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Mike Gregg

Professor Emeritus, Oceanography

Professor, Oceanography






The idea that the cumulative action of centimeter-scale mixing affects the ocean's largest scales guides Mike Gregg's research. Evolving technology now enables the mixing to be put into the context of the meter-to-kilometer-scale processes directly producing it, such as internal waves, bottom and surface boundary layers, thermohaline staircases and intrusions, and hydraulic responses to flow constrictions. Because large-scale models, particularly coupled climate models, have grid scales vastly larger than those of the mixing and even of the intermediate-scale processes producing it, it is a goal to always try to work toward parameterizations that can be used in these models.

Department Affiliation

Ocean Physics


B.S. Physics, Yale University, 1961

Ph.D. Physical Oceanography, Scripps Institution of Oceanography, 1971


2000-present and while at APL-UW

Flow, Hydraulics, and Turbulent Mixing Over Kaena Ridge, Hawaii

Gregg, M.C., G.S. Carter, and M.H. Alford, "Flow, Hydraulics, and Turbulent Mixing Over Kaena Ridge, Hawaii," Technical Report, APL-UW TR 2308, Applied Physics Laboratory, University of Washington, Seattle, November 2023, 20 pp.

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5 Feb 2023

Measurements with a depth-cycling towed body and microstructure profilers address several important issues left unanswered by previous results from the Hawaii Ocean Mixing Experiment (HOME) in 2000 and 2002. HOME sought to understand the energetics of surface tides being converted to internal tides and turbulence in gaps along the Hawaiian Ridge. Measurements in 2002 focused on Keana Ridge in the Kauai Channel, the most accessible of the three major sites. Here, we demonstrate that horizontal kinetic energy (HKE) at the shallow end of the ridge was strongly concentrated close to the bottom, below previously reported observations. We also show where and when internal modes were hydraulically controlled and that dissipation measurements must include the thin bottom boundary layer to obtain accurate energy balances over the ridge.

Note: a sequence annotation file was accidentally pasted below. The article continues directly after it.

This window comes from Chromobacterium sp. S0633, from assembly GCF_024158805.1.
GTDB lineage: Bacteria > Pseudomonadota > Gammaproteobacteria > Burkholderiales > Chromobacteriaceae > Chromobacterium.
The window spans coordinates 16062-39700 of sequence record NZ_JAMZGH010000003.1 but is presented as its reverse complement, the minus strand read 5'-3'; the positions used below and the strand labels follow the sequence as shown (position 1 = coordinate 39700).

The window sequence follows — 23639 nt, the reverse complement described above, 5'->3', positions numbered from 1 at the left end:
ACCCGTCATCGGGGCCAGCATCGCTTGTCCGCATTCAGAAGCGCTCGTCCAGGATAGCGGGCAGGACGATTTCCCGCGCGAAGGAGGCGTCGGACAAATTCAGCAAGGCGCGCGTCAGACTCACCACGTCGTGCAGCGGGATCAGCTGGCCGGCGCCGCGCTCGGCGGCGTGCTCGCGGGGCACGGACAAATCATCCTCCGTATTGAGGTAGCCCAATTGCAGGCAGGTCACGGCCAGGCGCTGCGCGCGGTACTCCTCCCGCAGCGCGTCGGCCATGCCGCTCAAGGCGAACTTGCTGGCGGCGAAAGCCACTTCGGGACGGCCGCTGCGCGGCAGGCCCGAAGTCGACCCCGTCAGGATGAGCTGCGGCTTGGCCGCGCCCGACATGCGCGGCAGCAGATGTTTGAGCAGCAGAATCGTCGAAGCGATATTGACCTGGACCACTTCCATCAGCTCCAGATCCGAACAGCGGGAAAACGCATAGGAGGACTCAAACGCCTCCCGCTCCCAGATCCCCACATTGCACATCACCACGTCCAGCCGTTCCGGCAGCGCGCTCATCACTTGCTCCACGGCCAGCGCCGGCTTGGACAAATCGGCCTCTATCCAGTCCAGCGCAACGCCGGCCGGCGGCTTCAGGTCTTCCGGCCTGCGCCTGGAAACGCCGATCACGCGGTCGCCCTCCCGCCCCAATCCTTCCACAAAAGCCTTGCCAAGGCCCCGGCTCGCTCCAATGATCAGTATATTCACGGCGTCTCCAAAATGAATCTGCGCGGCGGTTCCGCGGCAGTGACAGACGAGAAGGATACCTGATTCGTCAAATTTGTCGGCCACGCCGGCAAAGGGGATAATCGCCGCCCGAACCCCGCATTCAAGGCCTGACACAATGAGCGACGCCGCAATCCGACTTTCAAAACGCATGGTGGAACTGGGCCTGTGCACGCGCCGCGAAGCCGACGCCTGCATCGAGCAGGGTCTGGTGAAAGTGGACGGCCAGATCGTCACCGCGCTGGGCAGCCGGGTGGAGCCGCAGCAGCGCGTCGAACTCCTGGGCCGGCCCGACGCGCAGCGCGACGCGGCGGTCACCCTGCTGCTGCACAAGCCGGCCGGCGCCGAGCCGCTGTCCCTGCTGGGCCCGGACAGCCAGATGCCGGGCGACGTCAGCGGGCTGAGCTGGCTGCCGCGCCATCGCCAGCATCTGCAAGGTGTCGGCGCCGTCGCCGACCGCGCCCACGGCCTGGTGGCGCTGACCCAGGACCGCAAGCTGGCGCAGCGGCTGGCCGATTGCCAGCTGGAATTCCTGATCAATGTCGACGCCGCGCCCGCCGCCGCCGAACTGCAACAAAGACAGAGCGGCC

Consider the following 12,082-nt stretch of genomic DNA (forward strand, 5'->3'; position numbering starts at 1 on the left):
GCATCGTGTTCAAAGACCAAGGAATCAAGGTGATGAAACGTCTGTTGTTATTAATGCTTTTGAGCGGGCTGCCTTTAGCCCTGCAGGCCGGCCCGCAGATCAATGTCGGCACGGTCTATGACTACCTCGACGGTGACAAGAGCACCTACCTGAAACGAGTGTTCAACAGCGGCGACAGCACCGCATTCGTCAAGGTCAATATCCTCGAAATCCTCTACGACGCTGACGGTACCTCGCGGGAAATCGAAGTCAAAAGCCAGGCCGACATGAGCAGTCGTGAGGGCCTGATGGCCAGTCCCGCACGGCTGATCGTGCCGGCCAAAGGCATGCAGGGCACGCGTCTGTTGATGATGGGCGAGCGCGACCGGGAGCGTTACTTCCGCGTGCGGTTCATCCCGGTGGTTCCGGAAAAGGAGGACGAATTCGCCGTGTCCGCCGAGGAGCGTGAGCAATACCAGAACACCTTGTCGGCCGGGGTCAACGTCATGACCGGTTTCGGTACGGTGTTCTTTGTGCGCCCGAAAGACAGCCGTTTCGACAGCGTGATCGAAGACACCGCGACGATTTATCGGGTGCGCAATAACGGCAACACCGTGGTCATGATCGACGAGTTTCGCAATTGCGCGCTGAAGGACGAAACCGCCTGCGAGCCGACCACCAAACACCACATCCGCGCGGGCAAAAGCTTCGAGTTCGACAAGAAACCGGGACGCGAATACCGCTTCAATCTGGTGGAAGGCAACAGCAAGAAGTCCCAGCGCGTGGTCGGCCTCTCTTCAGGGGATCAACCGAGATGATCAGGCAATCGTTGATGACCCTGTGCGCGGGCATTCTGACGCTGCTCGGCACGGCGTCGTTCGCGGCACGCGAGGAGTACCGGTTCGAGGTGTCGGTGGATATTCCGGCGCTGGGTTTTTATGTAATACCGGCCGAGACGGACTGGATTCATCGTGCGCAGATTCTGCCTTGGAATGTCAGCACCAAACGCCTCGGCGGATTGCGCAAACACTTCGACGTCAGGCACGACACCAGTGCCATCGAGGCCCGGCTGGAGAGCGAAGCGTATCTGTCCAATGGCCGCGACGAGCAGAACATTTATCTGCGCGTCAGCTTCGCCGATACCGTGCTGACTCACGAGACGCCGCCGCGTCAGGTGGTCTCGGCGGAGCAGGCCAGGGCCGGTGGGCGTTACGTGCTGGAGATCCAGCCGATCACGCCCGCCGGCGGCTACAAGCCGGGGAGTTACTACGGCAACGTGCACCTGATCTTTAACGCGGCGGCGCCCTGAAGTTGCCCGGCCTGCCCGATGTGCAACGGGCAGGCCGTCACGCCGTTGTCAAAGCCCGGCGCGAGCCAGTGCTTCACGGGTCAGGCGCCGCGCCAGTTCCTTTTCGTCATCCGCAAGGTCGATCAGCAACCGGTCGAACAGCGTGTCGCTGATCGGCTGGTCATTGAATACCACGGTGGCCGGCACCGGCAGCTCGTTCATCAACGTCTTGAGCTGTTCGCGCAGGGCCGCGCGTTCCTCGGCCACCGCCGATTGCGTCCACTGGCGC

Gregg, M.C., "Errata," for Ocean Mixing (Cambridge Univ. Press, 2021).

11 Aug 2022

Ocean Mixing

Gregg, M.C., "Ocean Mixing" (Cambridge University Press, 2021) 378 pp.

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1 Mar 2021

The stratified ocean mixes episodically in small patches where energy is dissipated and density smoothed over scales of centimeters. The net effect of these countless events effects the shape of the ocean's thermocline, how heat is transported from the sea surface to the interior, and how dense bottom water is lifted into the global overturning circulation. This book explores the primary factors affecting mixing, beginning with the thermodynamics of seawater, how they vary in the ocean and how they depend on the physical properties of seawater. Turbulence and double diffusion are then discussed, which determines how mixing evolves and the different impacts it has on velocity, temperature, and salinity. It reviews insights from both laboratory studies and numerical modelling, emphasising the assumptions and limitations of these methods. This is an excellent reference for researchers and graduate students working to advance our understanding of mixing, including oceanographers, atmospheric scientists and limnologists.

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Acoustics Air-Sea Interaction & Remote Sensing Center for Environmental & Information Systems Center for Industrial & Medical Ultrasound Electronic & Photonic Systems Ocean Engineering Ocean Physics Polar Science Center